BOSTON (SHNS) – The police oversight panel created in a new law enforcement reform statute will turn to the state Gaming Commission to select its top staffer, a move that could again trim the gaming regulatory body just after it gained a new member.

Enrique Zuniga, a member of the Gaming Commission since its inception in 2012, will take over next week as executive director of the Peace Officers Standards and Training Commission, officials announced Wednesday. Zuniga, whose appointment to the POST Commission takes effect Monday, said in a statement that he is “ready to implement the statute and policy directives of the POST Commission and collaborate with Commissioners and stakeholders with a focus on transparency, progress and results to enhance public confidence.”

His addition is another major step as the oversight panel, created in the police reform law Gov. Charlie Baker signed on Dec. 31, ramps up its work to certify, regulate and oversee law enforcement officers in Massachusetts. “Enrique brings decades of valuable experience in public and private sector jobs to this position, including several roles with the Commonwealth,” said POST Commission Chair Margaret Hinkle, a retired judge. “As the POST Commission continues our work to improve public safety and increase trust between law enforcement and our communities, I am confident Enrique’s deep knowledge of building organizations and proven results-driven approach will be beneficial to our ongoing work.”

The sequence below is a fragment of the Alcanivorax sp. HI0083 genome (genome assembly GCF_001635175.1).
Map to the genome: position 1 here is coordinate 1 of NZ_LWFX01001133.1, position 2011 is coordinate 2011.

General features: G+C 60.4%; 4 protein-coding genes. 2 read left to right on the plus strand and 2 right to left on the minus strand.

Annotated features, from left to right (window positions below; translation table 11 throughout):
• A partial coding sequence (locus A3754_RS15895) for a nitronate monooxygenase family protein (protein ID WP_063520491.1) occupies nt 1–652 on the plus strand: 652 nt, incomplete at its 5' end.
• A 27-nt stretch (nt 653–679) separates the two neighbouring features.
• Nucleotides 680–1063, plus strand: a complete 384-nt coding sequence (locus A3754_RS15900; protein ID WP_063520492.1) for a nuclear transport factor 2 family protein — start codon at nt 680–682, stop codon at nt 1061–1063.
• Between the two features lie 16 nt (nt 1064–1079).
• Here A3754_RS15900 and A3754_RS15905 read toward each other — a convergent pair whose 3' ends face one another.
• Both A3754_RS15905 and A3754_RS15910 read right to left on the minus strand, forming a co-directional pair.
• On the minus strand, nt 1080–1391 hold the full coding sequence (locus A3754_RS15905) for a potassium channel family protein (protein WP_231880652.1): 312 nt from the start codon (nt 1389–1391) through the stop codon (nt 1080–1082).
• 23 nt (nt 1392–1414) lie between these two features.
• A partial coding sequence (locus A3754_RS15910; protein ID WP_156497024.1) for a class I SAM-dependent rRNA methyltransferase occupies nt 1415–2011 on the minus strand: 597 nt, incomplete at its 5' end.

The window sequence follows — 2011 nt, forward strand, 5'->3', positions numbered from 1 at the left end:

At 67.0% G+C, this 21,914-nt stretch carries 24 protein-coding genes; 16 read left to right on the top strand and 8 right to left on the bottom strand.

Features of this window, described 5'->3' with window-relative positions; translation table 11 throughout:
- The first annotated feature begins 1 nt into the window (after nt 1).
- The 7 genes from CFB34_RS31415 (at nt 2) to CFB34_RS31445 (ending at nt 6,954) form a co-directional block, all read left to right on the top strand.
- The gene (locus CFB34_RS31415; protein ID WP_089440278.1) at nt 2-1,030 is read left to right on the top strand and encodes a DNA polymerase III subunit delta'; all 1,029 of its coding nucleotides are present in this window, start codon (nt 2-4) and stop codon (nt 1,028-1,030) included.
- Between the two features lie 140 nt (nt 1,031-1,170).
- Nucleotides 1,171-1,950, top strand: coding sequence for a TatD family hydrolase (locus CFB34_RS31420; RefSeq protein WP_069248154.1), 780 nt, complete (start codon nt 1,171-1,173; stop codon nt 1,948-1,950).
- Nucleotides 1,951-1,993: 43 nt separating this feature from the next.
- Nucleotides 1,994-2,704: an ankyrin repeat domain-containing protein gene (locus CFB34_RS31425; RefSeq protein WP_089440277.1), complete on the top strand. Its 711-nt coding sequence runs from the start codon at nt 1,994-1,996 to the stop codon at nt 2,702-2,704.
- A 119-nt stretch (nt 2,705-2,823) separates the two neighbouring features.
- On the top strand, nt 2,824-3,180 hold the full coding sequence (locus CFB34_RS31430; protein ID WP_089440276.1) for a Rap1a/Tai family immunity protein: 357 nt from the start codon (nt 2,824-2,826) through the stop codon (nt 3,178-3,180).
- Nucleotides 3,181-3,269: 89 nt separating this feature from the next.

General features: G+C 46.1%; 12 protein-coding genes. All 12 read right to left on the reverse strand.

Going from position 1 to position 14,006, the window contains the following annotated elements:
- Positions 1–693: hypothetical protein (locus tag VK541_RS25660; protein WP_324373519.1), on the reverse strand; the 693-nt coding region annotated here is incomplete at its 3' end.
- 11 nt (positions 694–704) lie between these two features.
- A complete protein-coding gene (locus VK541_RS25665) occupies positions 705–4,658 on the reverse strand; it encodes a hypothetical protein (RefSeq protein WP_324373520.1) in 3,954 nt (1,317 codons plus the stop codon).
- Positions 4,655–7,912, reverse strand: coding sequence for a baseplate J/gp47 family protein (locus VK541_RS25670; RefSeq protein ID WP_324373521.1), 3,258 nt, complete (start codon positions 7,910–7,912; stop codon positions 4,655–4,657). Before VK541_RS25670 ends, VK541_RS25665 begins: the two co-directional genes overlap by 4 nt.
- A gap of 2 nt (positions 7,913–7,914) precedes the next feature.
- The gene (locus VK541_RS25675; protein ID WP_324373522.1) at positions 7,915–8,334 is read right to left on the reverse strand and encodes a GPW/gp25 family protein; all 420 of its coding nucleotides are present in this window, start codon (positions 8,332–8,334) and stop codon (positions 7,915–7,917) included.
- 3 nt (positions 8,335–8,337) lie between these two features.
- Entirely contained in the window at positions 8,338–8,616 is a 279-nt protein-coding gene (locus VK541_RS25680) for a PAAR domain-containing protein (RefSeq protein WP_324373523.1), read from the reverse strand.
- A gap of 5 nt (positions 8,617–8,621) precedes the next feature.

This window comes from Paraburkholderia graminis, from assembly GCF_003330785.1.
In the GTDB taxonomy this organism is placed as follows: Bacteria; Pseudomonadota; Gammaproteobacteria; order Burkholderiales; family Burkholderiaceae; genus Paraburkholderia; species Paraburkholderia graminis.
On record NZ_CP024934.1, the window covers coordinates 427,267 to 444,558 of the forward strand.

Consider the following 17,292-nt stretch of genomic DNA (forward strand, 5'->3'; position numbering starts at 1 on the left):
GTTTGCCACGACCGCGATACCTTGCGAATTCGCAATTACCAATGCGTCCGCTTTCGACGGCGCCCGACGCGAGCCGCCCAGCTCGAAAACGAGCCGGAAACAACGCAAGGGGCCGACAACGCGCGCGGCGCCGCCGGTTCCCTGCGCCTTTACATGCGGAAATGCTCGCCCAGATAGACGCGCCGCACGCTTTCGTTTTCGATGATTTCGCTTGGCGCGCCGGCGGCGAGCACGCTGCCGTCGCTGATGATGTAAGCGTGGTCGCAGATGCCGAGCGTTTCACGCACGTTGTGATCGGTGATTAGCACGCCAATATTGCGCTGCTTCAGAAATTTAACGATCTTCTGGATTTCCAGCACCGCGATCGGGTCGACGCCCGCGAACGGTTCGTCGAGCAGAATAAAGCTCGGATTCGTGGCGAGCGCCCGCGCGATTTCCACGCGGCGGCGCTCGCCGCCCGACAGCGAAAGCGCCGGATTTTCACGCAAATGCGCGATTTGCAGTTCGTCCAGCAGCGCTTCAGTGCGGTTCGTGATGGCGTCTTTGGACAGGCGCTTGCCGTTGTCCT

Baker swore in the nine POST members in April, and the panel issued guidance for how law enforcement should interact with minor children on June 30. Zuniga will resign from the Gaming Commission effective Friday, according to a MGC spokesperson. The commission spent most of the year operating with four members, one fewer than usual, after former Commissioner Bruce Stebbins left Jan. 1 to join the Cannabis Control Commission. Former Rep. Brad Hill resigned from the House this week and started as a gaming commissioner on Thursday, restoring it to a full five members, and Zuniga’s departure could again leave the panel shorthanded.